That said, we are seeing various forces collide that will dramatically change the nature of work over the next decade. Rapid advances in artificial intelligence (AI), Generation Z coming of age and joining the workforce, climate change, and globalisation are catalysing massive social and economic changes — and employees and employers alike will need to be adaptable to keep up.
The scale of the disruption ahead could be as dramatic as the Covid-19 lockdowns and the advent of the web. McKinsey forecasts that one in 16 workers may have to switch occupations by 2030. Research from the World Economic Forum found that employers anticipate a labour market churn of 23% of jobs in the next five years - constituting emerging jobs added and declining jobs eliminated.
Digital technology remains one of the most powerful forces reshaping the world of work. During the pandemic lockdowns, organisations and their workers rapidly pivoted to remote work, higher levels of automation, and digital commerce, enabled by cloud tools and high-speed internet access. Covid-19 hit the fast-forward button on digital transformation, and the pace of change has yet to slow down.
Debate is raging about the impact of AI on the workforce, with a growing consensus that millions of workers will need to reskill and upskill to remain relevant in a changing labour market. According to WEF, net employment could decrease by 2% over the next five years due to AI and other structural shifts in the workforce.
Just a few years ago, the assumption was that AI and intelligent automation posed the most significant threat to work that comprised repetitive, routine processes. However, the rise of generative AI platforms such as ChatGPT indicates that some knowledge worker roles with higher levels of cognitive content are also under threat.
Meanwhile, the shift towards hybrid work has opened companies’ eyes to the potential of more liquid and decentralised workforces. Many organisations were exploring using offshoring, freelancers, contractors, and gig economy platforms for selected roles. Covid-19 accelerated this trend, proving that some tasks can be done as well by someone on the other side of the world as by someone in the office.
In this untouched environment, there is a distinct shift from the rigid hierarchies, siloed corporate functions, and clear job descriptions of the past. Teams may comprise any mix of freelance, contract, gig economy and full-time workers. They could be assembled for specific projects and disbanded when their work is complete.
These trends mean that organisations today have four Bs in their toolbox to choose from when deciding how certain tasks, processes and jobs are executed. They can ‘buy’ skills from an external service provider, like a vendor or a contracting house. Or they can ‘borrow’ them by using freelancers. They can ‘build’ their own skills by hiring full-time employees. And finally, they can ‘bot’ — or automate — them.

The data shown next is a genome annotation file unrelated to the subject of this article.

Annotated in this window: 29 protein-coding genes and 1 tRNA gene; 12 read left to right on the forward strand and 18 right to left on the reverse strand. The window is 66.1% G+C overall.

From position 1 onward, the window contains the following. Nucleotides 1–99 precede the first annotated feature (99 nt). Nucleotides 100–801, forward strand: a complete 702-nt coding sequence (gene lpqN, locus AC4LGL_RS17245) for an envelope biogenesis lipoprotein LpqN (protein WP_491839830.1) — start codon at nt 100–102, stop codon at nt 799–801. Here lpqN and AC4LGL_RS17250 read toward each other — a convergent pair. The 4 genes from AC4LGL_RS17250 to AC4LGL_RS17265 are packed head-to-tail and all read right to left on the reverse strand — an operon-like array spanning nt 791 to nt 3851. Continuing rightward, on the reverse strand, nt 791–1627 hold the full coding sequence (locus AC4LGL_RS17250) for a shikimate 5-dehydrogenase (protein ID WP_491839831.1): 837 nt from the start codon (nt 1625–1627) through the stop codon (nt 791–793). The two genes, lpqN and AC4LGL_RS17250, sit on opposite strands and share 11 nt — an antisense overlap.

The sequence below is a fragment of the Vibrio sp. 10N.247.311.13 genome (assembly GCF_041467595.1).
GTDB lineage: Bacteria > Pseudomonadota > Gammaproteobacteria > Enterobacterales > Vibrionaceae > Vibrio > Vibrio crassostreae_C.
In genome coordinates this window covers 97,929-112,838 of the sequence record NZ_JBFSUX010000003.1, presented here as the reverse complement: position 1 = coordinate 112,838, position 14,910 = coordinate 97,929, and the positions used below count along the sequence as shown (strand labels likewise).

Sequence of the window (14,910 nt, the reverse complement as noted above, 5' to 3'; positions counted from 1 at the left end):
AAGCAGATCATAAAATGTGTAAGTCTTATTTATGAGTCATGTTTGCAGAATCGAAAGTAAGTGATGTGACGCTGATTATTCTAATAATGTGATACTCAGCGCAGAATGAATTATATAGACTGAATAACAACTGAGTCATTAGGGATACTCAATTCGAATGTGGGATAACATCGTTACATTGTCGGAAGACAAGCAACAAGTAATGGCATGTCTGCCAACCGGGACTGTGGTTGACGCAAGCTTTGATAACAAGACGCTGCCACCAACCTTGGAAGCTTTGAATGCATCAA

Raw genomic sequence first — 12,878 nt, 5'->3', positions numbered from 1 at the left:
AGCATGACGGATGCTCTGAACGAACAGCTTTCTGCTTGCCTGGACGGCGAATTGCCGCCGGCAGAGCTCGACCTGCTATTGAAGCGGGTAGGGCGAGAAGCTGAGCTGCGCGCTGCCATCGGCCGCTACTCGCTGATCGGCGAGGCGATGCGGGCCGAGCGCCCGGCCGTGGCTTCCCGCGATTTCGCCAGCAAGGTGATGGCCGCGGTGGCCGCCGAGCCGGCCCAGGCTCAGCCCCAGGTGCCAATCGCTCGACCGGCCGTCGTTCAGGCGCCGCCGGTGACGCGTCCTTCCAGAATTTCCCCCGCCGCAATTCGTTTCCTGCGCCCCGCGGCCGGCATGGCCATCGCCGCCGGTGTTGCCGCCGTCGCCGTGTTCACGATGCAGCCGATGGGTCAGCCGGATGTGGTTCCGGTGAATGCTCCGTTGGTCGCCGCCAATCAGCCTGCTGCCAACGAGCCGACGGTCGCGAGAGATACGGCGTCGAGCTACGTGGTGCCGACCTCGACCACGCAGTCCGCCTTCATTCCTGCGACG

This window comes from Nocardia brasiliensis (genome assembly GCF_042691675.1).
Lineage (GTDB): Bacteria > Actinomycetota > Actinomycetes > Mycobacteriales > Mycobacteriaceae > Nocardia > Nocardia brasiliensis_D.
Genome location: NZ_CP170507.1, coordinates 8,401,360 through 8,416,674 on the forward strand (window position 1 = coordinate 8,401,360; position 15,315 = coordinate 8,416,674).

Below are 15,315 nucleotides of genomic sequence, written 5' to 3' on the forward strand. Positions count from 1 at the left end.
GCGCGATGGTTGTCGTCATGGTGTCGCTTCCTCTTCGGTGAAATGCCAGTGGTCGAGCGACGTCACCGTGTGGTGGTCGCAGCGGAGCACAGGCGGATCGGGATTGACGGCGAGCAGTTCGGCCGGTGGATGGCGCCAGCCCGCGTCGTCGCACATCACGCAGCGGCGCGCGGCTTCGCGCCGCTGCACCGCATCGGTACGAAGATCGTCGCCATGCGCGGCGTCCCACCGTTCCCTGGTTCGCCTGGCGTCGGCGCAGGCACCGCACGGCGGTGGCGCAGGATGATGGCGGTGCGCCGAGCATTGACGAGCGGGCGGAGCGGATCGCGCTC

This trend broadly benefits companies, enabling them to source the right skills more easily at competitive prices — and without necessarily growing their overheads. It also favours some South African professionals with rare and expensive skills. Software developers, for example, can get high-paid remote work from offshore employers who pay them in hard currency.
But for many workers, this trend may erode employment stability and benefits. However, employers must tread carefully in a country with high unemployment and union resistance to casualisation of jobs. South African HR leaders should balance the opportunities of a more flexible workforce against their social responsibilities and the prescriptions of labour legislation.
The optimistic view is that modern technologies and ways of working are not only disruptive but also rife with opportunities to create more flexible and inclusive workplaces. For example, the shift to remote work can enable companies to implement more inclusive hiring strategies in support of single parents, disabled people, and semi-retired workers.
Technology, meanwhile, can augment humans rather than replace them. No one likes busy work like capturing data or combing through Excel spreadsheets to find errors. Machines can do this faster and more accurately than humans — letting people focus on more stimulating and meaningful work where interpersonal relationships or critical thinking are key.
What is more, the many megatrends that are changing the world of work are creating new job opportunities, not just destroying old ones. Digitalisation creates opportunities for cloud architects and data scientists. The green transition means we need engineers and technicians.
Businesses, governments, unions, and employees will all need to consider how to transition to the future of work in a way that creates employment and boosts South Africa’s global competitiveness. Ageing workforces and labour shortages in rich countries could be a major opportunity for a country with South Africa’s dynamic young population.
Forward-thinking companies will transition to the new world with an empathic approach, focusing heavily on reskilling and upskilling their people to remain relevant. However, AI and robots are no substitute for empathy, creativity, critical thinking, leadership, negotiation, and innovation. Companies focusing on these human elements in their talent management strategy can get a distinct edge in an era of digital tech and automation.